Volunteering in a care home (for a medicine uni application)

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Pirate123
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#1
Report Thread starter 7 years ago
#1
I have been looking through the internet to find ideas of what work experience or volunteering I should do for medicine, and one that has repeatedly come up is volunteering in a care home. I have contacted one very close to my sixthform, and I am going in on Monday to speak with them about how I can help out.

Does anyone have any experience doing this kind of thing? What should I expect? Was the experience useful and/or enjoyable?

Thanks in advance

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superwolf
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#2
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#2
I volunteer at an intermediate care centre - it's a residential rehab for people coming out of hospital, but there's a lot of similarities between it and a care home (primarily elderly patients, who've had issues with falls, dementia and other such health problems associated with old age).

I'd say the most important things to remember are:
- we're all just people - some more sick or debilitated than others, but almost everybody will appreciate a kind word and a cup of tea. Don't automatically treat them differently because they're ill or elderly (some people will be completely sound of mind, and will not appreciate being treated like a child!).
- you are not one of the carers, and it's not your job to do everything that they do. You shouldn't be doing anything you've not been trained for, such as moving and handling patients, cleaning up bodily fluids, that kind of thing.
- the advantage you have as a volunteer is that you have the time to make people's stays more human. You can take the time to have a chat, play dominoes, do whatever the person finds passes the time pleasantly.
- if you're not sure about something, whether it be your actions or someone else's, report it! It might be nothing, or it might be something potentially dangerous or abusive. Don't think that you're wasting people's time.
- enjoy yourself! If you feel a connection with someone, then it's a positive interaction for both you and them. Remember that it's ok to be getting something out of volunteering for yourself!

Those are the main things I can think of off the top of my head, feel free to ask away if you want to know anything else.
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Pirate123
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#3
Report Thread starter 7 years ago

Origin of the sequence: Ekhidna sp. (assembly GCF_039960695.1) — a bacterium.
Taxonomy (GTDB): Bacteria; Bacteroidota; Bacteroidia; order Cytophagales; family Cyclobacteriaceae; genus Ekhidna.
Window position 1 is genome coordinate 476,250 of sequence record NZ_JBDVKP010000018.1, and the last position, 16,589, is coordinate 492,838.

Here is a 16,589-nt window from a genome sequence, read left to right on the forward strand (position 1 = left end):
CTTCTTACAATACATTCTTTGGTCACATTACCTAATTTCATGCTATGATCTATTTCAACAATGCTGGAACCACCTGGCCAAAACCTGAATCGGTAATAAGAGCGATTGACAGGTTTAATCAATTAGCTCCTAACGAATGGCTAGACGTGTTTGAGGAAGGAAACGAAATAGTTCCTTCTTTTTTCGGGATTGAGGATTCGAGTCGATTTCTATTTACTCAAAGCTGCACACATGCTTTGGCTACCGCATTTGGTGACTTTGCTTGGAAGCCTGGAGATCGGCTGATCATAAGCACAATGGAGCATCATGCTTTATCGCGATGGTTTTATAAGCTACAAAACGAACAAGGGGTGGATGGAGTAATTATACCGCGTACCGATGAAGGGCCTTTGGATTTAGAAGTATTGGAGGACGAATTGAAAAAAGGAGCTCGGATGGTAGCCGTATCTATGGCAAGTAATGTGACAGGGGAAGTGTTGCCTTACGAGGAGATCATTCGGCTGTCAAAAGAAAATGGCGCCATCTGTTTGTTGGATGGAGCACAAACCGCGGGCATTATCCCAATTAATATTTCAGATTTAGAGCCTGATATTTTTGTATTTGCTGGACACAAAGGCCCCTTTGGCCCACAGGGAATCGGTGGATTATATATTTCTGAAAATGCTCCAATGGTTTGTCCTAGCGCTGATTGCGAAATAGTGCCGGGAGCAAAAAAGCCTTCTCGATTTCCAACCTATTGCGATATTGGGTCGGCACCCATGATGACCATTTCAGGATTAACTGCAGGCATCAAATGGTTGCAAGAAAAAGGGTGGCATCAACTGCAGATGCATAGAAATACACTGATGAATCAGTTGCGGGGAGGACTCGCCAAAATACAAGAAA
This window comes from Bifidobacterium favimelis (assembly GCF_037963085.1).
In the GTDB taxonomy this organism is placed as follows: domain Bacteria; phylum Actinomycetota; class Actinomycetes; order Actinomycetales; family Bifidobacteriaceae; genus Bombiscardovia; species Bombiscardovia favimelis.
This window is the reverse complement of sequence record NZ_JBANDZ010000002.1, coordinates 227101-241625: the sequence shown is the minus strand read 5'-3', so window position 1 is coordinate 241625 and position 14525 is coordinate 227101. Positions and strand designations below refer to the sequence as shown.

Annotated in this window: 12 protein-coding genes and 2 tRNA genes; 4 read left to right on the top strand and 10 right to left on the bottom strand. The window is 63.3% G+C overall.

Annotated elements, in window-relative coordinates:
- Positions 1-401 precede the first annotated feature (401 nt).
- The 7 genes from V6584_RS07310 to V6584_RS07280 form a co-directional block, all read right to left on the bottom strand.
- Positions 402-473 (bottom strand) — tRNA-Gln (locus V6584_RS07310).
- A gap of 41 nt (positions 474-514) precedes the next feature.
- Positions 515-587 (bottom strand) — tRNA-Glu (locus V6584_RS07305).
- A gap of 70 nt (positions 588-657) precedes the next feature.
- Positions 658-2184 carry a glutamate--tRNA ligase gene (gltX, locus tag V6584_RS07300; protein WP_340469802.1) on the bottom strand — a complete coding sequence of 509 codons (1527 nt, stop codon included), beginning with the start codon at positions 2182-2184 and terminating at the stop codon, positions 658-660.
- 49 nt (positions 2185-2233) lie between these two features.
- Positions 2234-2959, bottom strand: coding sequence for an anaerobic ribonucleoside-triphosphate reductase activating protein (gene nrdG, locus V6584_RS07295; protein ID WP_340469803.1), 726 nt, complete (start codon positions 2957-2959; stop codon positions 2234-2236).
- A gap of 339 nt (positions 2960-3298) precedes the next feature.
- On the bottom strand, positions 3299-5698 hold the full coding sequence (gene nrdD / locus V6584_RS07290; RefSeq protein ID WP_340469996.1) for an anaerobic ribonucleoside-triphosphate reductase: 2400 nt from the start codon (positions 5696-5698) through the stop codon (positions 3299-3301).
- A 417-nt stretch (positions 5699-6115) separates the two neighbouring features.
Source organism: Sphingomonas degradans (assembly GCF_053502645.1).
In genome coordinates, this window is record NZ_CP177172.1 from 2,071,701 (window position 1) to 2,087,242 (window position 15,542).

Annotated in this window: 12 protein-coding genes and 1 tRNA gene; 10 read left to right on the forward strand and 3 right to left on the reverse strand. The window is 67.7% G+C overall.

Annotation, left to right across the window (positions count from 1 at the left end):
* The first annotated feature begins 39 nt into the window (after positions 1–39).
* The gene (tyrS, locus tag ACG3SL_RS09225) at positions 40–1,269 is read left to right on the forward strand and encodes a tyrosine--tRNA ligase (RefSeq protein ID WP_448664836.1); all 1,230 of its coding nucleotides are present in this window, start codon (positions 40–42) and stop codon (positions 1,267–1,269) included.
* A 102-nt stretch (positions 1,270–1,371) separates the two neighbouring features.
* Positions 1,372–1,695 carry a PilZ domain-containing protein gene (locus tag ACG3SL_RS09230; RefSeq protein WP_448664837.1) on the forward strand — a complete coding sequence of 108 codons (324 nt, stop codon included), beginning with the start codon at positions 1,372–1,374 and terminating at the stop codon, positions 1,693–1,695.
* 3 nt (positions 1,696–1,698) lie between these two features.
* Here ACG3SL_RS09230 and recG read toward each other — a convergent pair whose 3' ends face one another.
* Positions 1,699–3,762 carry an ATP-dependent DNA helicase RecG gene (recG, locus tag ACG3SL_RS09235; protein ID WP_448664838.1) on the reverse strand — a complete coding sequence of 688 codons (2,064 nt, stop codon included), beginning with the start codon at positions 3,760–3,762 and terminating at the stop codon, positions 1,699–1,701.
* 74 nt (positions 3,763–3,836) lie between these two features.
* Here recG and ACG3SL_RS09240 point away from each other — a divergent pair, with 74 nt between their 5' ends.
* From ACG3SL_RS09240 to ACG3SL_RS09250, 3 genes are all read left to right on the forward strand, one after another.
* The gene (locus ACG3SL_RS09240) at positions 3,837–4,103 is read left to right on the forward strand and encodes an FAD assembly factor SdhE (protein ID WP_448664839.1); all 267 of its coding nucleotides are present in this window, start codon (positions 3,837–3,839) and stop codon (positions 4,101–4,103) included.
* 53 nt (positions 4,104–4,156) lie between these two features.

#3
(Original post by superwolf)
I volunteer at an intermediate care centre - it's a residential rehab for people coming out of hospital, but there's a lot of similarities between it and a care home (primarily elderly patients, who've had issues with falls, dementia and other such health problems associated with old age).

I'd say the most important things to remember are:
- we're all just people - some more sick or debilitated than others, but almost everybody will appreciate a kind word and a cup of tea. Don't automatically treat them differently because they're ill or elderly (some people will be completely sound of mind, and will not appreciate being treated like a child!).
- you are not one of the carers, and it's not your job to do everything that they do. You shouldn't be doing anything you've not been trained for, such as moving and handling patients, cleaning up bodily fluids, that kind of thing.
- the advantage you have as a volunteer is that you have the time to make people's stays more human. You can take the time to have a chat, play dominoes, do whatever the person finds passes the time pleasantly.
- if you're not sure about something, whether it be your actions or someone else's, report it! It might be nothing, or it might be something potentially dangerous or abusive. Don't think that you're wasting people's time.
- enjoy yourself! If you feel a connection with someone, then it's a positive interaction for both you and them. Remember that it's ok to be getting something out of volunteering for yourself!

Those are the main things I can think of off the top of my head, feel free to ask away if you want to know anything else.
Thanks so much for the reply, that is so useful!

I like to think I'm fairly good with communication, a lot of the older generation seem to enjoy talking to me on the bus (I have no idea why, I seem to just attract them and they tell me their life stories lol). Hopefully I will find it easy to talk to the people there then.

Also yeah I do have a few questions. They have people there with things like dementia and alzheimers (not sure how to spell it). I've never met people with these conditions, and I was just wondering what it is like? Do they forget who you are or say weird things? I'm not sure if this makes me sound bad or uneducated but I literally don't know what its like so any advice is appreciated